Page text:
One more stylistic device, which was used in the first logical part of our text is metaphor: “ Each one of us is a prisoner in a solitary tower and he communicates with the other prisoners, who form mankind by conventional signs that have not quite the same meaning for them as for himself.” (In some way all this sentence is a big metaphor) which shows that every person has his own little world in his soul and not always understand another people. Besides here we can see many epithets: “Life is a difficult business and I have found it hard enough to make my own a complete and rounded thing; I have not been tempted to teach my neighbor what he should do with his. ” which shows author’s attitude to life in general and to his life in particular.

The second part of the story was written in the form of a dialogue between the patient (Stephens) and our hero. Here William Somerset Maugham focuses on the guest (patient), who was described in this story as an unsure of himself person. He seemed a trifle embarrassed. Everything he does, once again proves his uncertainty and anxiety. For example when he went into the house he “had some difficulty in lighting cigarette without letting go off his hat. When he had satisfactorily achieved this feat I asked him if he should not put it on a chair for him.

He quickly did this and while doing it dropped his umbrella. ” The author used here such epithet as “satisfactorily” and “quickly” in order to underline guest’s awkwardness and his perplexity. With the same aim our narrator used another epithet “absent-mindedly” in the sentence “He was silent for a moment. He reached out for his hat and holding it in one hand absent-mindedly stroked it with the other. ” Besides he wedged into the history a number of short sentences. «I was brought up by two old aunts.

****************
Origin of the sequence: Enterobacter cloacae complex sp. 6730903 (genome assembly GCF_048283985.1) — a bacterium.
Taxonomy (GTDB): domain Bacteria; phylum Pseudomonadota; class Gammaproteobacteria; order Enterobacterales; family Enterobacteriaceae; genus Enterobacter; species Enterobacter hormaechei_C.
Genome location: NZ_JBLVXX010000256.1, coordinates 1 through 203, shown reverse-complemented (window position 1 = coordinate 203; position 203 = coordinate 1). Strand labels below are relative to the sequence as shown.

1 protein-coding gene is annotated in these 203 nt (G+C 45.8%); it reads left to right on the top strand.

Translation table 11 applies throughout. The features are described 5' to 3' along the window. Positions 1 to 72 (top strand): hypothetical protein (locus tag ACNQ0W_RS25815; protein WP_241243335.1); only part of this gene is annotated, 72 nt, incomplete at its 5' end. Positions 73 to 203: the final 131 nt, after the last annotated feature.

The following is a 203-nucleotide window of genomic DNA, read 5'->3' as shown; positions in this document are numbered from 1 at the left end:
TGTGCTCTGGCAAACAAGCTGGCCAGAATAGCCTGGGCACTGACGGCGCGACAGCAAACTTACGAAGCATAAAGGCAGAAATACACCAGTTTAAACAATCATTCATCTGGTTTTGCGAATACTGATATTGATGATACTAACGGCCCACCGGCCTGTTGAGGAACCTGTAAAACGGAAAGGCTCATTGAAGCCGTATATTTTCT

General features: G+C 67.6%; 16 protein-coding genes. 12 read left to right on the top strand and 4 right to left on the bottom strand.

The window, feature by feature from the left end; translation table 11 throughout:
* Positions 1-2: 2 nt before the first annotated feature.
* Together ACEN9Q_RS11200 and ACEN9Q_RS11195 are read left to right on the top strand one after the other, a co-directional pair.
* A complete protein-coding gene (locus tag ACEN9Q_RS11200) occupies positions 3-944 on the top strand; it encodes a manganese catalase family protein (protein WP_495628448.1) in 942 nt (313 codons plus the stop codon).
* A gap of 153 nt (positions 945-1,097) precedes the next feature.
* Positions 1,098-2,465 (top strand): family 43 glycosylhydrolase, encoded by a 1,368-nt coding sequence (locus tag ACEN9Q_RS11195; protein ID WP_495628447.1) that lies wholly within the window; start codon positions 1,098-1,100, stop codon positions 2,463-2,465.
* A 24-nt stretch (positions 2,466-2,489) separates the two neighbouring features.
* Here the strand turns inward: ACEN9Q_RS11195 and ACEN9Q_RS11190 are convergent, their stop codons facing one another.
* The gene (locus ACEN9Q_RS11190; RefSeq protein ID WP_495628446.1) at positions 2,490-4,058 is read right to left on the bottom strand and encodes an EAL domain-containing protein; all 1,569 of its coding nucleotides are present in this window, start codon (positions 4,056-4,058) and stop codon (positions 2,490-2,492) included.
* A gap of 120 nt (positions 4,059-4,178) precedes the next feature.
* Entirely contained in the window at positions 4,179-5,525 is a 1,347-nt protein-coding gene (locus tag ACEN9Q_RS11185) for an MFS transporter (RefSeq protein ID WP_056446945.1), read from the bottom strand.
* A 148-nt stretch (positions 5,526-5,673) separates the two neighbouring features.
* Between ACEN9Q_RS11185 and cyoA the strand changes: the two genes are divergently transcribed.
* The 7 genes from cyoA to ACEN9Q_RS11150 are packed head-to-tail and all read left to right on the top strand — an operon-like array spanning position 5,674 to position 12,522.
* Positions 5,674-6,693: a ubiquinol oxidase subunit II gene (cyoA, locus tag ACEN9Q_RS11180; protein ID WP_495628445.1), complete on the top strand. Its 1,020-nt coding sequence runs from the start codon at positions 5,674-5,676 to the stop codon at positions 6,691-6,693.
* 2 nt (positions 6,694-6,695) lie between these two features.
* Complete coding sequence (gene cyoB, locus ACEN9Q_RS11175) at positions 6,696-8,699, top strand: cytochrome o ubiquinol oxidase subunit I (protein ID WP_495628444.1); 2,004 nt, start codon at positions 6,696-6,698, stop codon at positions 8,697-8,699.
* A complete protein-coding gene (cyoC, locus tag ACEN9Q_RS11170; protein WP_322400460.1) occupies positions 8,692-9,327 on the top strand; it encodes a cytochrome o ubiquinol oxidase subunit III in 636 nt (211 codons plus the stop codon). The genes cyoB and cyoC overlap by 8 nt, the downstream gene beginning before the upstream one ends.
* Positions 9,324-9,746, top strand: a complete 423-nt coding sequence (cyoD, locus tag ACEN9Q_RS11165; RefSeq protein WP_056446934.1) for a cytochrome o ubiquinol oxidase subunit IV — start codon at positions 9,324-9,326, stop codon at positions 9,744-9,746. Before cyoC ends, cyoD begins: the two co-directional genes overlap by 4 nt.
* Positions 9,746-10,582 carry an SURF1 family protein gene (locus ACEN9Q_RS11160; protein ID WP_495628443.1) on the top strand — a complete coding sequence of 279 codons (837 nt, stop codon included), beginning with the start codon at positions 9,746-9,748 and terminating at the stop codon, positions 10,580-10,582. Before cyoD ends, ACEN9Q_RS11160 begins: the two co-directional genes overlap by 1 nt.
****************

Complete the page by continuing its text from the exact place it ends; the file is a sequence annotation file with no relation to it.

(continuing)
I have never been anywhere. I have never done anything. I have been married for six years. I have no children. I’m a medical officer at the Camberwell Infirmary. I can’t stick it any more ». It once again shows us that Stephens was excited and embarrassed. Then the narrator tells us about the reason for the visit of Stephens. This reason is our hero’s book about Spain, in the description of which Maugham uses the epithet “not a very good. ” In this way he shows us that our hero is self-critical and humble man.

Stephens would like to ask the narrator about Spain because he didn’t know anyone who has at least some knowledge about this country. He wanted to consult with him of the departure there with his family. When the author describes main hero’s attitude to the guest and to his problem, he used such stylistic devices as antithesis “I had not given him more than a cursory glance, but now I looked at him with curiosity. “, different descriptive epithets “He was a little man, thickset and stout, of thirty perhaps, with a round red face from which shone small, dark and very bright eyes.”, allusion “«It’s not like a Carmen, you know,”, parallel constructions and antithesis ” there’s sunshine there, and there’s good wine, and there’s colour, and there’s air you can breathe. “, “Is it madness to give up a good safe job for an uncertainly? »”, “«I know.